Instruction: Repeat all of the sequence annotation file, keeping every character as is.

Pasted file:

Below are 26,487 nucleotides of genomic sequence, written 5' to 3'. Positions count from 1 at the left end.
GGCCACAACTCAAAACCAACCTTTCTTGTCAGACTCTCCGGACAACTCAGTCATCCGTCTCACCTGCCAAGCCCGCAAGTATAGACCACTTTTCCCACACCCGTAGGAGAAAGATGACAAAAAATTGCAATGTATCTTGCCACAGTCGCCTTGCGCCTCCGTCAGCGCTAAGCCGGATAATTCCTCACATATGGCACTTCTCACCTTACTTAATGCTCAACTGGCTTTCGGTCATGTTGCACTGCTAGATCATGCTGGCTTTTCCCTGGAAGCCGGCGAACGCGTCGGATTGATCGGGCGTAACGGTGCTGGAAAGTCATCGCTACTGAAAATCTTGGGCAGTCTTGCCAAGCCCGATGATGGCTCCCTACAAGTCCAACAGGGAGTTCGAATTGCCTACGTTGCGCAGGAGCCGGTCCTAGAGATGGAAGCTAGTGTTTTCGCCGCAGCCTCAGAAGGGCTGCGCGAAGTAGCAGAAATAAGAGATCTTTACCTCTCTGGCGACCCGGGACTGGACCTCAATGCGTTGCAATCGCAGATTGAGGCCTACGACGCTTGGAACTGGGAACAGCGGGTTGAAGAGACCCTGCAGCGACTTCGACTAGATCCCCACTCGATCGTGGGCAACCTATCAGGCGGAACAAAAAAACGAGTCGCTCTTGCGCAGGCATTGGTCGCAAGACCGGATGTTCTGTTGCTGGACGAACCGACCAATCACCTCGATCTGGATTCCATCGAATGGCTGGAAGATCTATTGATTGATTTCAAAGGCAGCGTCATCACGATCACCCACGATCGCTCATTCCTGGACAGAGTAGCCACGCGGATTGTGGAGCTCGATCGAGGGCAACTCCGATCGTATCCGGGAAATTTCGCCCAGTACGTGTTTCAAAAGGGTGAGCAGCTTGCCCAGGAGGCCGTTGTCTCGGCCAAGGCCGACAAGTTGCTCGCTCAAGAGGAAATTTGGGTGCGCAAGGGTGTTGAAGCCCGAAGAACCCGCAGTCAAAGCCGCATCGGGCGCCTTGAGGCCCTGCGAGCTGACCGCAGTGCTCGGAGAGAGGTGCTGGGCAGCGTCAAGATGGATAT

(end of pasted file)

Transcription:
Below are 26,487 nucleotides of genomic sequence, written 5' to 3'. Positions count from 1 at the left end.
GGCCACAACTCAAAACCAACCTTTCTTGTCAGACTCTCCGGACAACTCAGTCATCCGTCTCACCTGCCAAGCCCGCAAGTATAGACCACTTTTCCCACACCCGTAGGAGAAAGATGACAAAAAATTGCAATGTATCTTGCCACAGTCGCCTTGCGCCTCCGTCAGCGCTAAGCCGGATAATTCCTCACATATGGCACTTCTCACCTTACTTAATGCTCAACTGGCTTTCGGTCATGTTGCACTGCTAGATCATGCTGGCTTTTCCCTGGAAGCCGGCGAACGCGTCGGATTGATCGGGCGTAACGGTGCTGGAAAGTCATCGCTACTGAAAATCTTGGGCAGTCTTGCCAAGCCCGATGATGGCTCCCTACAAGTCCAACAGGGAGTTCGAATTGCCTACGTTGCGCAGGAGCCGGTCCTAGAGATGGAAGCTAGTGTTTTCGCCGCAGCCTCAGAAGGGCTGCGCGAAGTAGCAGAAATAAGAGATCTTTACCTCTCTGGCGACCCGGGACTGGACCTCAATGCGTTGCAATCGCAGATTGAGGCCTACGACGCTTGGAACTGGGAACAGCGGGTTGAAGAGACCCTGCAGCGACTTCGACTAGATCCCCACTCGATCGTGGGCAACCTATCAGGCGGAACAAAAAAACGAGTCGCTCTTGCGCAGGCATTGGTCGCAAGACCGGATGTTCTGTTGCTGGACGAACCGACCAATCACCTCGATCTGGATTCCATCGAATGGCTGGAAGATCTATTGATTGATTTCAAAGGCAGCGTCATCACGATCACCCACGATCGCTCATTCCTGGACAGAGTAGCCACGCGGATTGTGGAGCTCGATCGAGGGCAACTCCGATCGTATCCGGGAAATTTCGCCCAGTACGTGTTTCAAAAGGGTGAGCAGCTTGCCCAGGAGGCCGTTGTCTCGGCCAAGGCCGACAAGTTGCTCGCTCAAGAGGAAATTTGGGTGCGCAAGGGTGTTGAAGCCCGAAGAACCCGCAGTCAAAGCCGCATCGGGCGCCTTGAGGCCCTGCGAGCTGACCGCAGTGCTCGGAGAGAGGTGCTGGGCAGCGTCAAGATGGATAT